The consultation document on the New Homes Bonus was published on 12 November. We commented briefly on how the funding was being delivered, as that had been the question on which we had focused earlier. The key point is clear.
“This policy redistributes a portion of formula grant on the basis of housing delivery.”
We estimate that when the policy is in full swing it be redistributing between 3 and 4% of Formula Grant.
The consultation paper invites views on a number of detailed issues about how the Bonus will operate. More interesting it provides some technical analysis of the effect the Bonus will have. On page 50 we find the Headline results:
“… a range of supply estimates from 8 per cent … to 13 per cent. under [the mid point scenario] housing supply will be 11 per cent higher than the baseline from 2016/17 onwards. Over the initial 10-year period this is equivalent to 140,000 additional units for the mid-point scenario.”
14 000 homes a year extra
Taken together with the funding figures this means that the bonus can be paid in relation to around 140,000 homes in the first year, but that only an extra 14,000 homes a year will result. This is significant but will only be part of the overall increase in housebuilding that we need.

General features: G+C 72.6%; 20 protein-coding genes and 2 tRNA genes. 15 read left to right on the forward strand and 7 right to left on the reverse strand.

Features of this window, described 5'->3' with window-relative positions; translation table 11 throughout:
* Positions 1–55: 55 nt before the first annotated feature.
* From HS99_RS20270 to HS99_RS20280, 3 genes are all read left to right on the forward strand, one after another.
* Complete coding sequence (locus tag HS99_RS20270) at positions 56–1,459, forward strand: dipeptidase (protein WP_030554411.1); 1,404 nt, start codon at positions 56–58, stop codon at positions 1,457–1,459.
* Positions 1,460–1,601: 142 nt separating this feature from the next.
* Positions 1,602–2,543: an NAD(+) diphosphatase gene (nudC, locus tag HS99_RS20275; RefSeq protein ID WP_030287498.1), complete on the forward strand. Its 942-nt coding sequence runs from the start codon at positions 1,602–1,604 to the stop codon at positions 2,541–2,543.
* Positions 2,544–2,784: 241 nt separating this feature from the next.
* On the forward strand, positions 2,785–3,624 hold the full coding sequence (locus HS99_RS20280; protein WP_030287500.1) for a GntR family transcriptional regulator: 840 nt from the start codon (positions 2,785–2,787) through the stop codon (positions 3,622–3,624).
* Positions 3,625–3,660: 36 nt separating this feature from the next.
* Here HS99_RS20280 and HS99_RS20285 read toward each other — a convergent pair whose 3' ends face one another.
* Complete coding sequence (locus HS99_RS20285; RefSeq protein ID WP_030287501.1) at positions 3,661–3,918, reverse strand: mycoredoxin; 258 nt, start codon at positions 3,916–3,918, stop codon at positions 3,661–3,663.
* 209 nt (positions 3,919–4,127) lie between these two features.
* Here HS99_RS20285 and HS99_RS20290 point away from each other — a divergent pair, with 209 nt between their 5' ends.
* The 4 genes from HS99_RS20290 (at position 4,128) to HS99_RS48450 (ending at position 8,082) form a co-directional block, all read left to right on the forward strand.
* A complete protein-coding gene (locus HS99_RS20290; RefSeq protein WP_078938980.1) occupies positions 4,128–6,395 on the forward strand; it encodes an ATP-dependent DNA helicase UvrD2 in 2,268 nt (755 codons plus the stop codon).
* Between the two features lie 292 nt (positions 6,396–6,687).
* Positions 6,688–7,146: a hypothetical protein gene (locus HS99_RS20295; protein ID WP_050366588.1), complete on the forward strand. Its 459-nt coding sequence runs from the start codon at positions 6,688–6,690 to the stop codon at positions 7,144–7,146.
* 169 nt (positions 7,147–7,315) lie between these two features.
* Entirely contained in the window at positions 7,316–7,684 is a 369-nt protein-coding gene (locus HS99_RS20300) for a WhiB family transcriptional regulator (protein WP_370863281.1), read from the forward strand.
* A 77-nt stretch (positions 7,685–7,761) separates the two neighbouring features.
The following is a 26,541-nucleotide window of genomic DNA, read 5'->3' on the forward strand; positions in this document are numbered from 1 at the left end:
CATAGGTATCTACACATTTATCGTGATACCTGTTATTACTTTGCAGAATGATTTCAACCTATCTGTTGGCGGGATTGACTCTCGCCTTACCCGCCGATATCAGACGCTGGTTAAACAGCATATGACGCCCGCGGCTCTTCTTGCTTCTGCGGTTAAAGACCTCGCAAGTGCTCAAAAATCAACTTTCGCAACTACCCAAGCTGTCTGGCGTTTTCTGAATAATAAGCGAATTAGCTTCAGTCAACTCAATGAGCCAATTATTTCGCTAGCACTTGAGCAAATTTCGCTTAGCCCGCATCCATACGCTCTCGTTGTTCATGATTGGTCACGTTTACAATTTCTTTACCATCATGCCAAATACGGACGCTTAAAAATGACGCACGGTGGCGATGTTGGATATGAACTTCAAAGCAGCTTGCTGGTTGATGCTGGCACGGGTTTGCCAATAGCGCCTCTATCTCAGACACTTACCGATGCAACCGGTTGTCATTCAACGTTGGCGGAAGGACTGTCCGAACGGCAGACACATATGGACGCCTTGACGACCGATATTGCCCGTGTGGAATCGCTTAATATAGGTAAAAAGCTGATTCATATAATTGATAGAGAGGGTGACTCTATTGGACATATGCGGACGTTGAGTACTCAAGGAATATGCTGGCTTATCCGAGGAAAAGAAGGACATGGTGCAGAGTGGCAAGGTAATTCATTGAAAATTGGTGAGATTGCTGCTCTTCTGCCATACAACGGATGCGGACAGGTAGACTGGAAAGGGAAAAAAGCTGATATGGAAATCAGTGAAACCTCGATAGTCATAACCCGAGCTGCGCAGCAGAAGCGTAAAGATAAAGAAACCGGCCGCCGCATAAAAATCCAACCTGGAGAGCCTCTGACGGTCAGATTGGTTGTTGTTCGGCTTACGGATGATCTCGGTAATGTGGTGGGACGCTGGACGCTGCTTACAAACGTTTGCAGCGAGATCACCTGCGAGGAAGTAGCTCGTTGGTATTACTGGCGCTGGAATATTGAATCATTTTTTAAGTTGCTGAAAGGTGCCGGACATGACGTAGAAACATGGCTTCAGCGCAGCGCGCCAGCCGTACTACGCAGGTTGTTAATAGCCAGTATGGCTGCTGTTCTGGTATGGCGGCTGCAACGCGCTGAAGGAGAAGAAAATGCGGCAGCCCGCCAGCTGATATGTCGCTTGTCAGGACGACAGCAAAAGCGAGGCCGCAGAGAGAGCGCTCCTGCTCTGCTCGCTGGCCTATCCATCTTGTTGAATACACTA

Who wins, who loses?
The consultation document implies that calculations have been made of the impact on all local authority areas (but it does not appear to make the full details directly available). Clearly some will get more money if they secure the building of significant numbers of new homes; areas of low growth will lose out, because they are seeing grant reduce to pay for the bonus. It will be difficult to determine whether the low growth areas are those with NIMBY attitudes (which the incentive is designed to change) or those where there is no demand for new homes. The consultation document says:
” …. demand is the more binding constraint.”
We have asked to see the more detailed analysis. As UKR we strongly support improving the delivery of new homes and it looks as though the Bonus will make a contribution to that aim. But if we are to rebalance the economy then there will be a need to change and improve the quality of housing in areas where demand has been weak so far.
Oh dear, local government finance distribution
The final picture will not be clear until the Bonus is set in the context of the Local Government Resource Review due to take place in the first half of 2011. UKR has argued consistently that a key role for government in a more localised policy framework is to ensure that the distribution of resources rebalances capacity. The Bonus is one factor: we will see what other factors come into play